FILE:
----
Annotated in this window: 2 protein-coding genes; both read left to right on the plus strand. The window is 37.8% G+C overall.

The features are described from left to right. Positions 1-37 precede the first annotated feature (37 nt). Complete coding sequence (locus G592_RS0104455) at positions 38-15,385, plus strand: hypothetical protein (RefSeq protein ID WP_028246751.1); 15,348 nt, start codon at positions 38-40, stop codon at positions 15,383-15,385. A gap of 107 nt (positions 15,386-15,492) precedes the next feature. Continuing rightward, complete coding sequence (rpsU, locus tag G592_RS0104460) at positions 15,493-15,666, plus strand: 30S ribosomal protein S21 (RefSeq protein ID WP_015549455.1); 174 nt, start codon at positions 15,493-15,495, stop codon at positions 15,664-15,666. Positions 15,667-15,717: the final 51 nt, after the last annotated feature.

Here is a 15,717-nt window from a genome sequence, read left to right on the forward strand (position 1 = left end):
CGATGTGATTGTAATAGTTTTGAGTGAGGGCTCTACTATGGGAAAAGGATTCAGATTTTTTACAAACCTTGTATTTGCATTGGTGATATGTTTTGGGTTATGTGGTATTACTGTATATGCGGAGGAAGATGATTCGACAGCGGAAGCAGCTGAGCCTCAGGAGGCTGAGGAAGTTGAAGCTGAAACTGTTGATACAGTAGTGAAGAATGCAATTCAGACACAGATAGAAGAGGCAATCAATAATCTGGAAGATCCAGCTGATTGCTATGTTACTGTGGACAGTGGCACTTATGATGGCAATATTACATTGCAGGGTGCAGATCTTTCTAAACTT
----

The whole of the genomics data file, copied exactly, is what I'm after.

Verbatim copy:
Annotated in this window: 2 protein-coding genes; both read left to right on the plus strand. The window is 37.8% G+C overall.

The features are described from left to right. Positions 1-37 precede the first annotated feature (37 nt). Complete coding sequence (locus G592_RS0104455) at positions 38-15,385, plus strand: hypothetical protein (RefSeq protein ID WP_028246751.1); 15,348 nt, start codon at positions 38-40, stop codon at positions 15,383-15,385. A gap of 107 nt (positions 15,386-15,492) precedes the next feature. Continuing rightward, complete coding sequence (rpsU, locus tag G592_RS0104460) at positions 15,493-15,666, plus strand: 30S ribosomal protein S21 (RefSeq protein ID WP_015549455.1); 174 nt, start codon at positions 15,493-15,495, stop codon at positions 15,664-15,666. Positions 15,667-15,717: the final 51 nt, after the last annotated feature.

Here is a 15,717-nt window from a genome sequence, read left to right on the forward strand (position 1 = left end):
CGATGTGATTGTAATAGTTTTGAGTGAGGGCTCTACTATGGGAAAAGGATTCAGATTTTTTACAAACCTTGTATTTGCATTGGTGATATGTTTTGGGTTATGTGGTATTACTGTATATGCGGAGGAAGATGATTCGACAGCGGAAGCAGCTGAGCCTCAGGAGGCTGAGGAAGTTGAAGCTGAAACTGTTGATACAGTAGTGAAGAATGCAATTCAGACACAGATAGAAGAGGCAATCAATAATCTGGAAGATCCAGCTGATTGCTATGTTACTGTGGACAGTGGCACTTATGATGGCAATATTACATTGCAGGGTGCAGATCTTTCTAAACTT